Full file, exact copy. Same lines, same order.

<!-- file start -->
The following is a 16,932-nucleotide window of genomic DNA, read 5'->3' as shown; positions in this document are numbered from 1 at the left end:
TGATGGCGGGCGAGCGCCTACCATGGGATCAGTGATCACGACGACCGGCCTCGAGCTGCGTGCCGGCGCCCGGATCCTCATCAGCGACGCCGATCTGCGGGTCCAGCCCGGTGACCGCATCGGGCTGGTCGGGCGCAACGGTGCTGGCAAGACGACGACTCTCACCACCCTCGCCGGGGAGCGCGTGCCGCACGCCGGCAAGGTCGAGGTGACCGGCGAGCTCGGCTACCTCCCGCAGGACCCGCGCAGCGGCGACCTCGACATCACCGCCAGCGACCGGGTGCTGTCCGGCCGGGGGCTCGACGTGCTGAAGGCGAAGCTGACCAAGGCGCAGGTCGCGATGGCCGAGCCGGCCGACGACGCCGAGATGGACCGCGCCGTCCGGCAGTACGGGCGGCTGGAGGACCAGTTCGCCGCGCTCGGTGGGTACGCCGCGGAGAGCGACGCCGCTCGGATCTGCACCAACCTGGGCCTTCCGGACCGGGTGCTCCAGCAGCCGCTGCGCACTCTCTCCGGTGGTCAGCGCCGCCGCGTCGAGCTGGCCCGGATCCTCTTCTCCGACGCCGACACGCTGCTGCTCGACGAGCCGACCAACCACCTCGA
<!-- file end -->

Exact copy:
The following is a 16,932-nucleotide window of genomic DNA, read 5'->3' as shown; positions in this document are numbered from 1 at the left end:
TGATGGCGGGCGAGCGCCTACCATGGGATCAGTGATCACGACGACCGGCCTCGAGCTGCGTGCCGGCGCCCGGATCCTCATCAGCGACGCCGATCTGCGGGTCCAGCCCGGTGACCGCATCGGGCTGGTCGGGCGCAACGGTGCTGGCAAGACGACGACTCTCACCACCCTCGCCGGGGAGCGCGTGCCGCACGCCGGCAAGGTCGAGGTGACCGGCGAGCTCGGCTACCTCCCGCAGGACCCGCGCAGCGGCGACCTCGACATCACCGCCAGCGACCGGGTGCTGTCCGGCCGGGGGCTCGACGTGCTGAAGGCGAAGCTGACCAAGGCGCAGGTCGCGATGGCCGAGCCGGCCGACGACGCCGAGATGGACCGCGCCGTCCGGCAGTACGGGCGGCTGGAGGACCAGTTCGCCGCGCTCGGTGGGTACGCCGCGGAGAGCGACGCCGCTCGGATCTGCACCAACCTGGGCCTTCCGGACCGGGTGCTCCAGCAGCCGCTGCGCACTCTCTCCGGTGGTCAGCGCCGCCGCGTCGAGCTGGCCCGGATCCTCTTCTCCGACGCCGACACGCTGCTGCTCGACGAGCCGACCAACCACCTCGA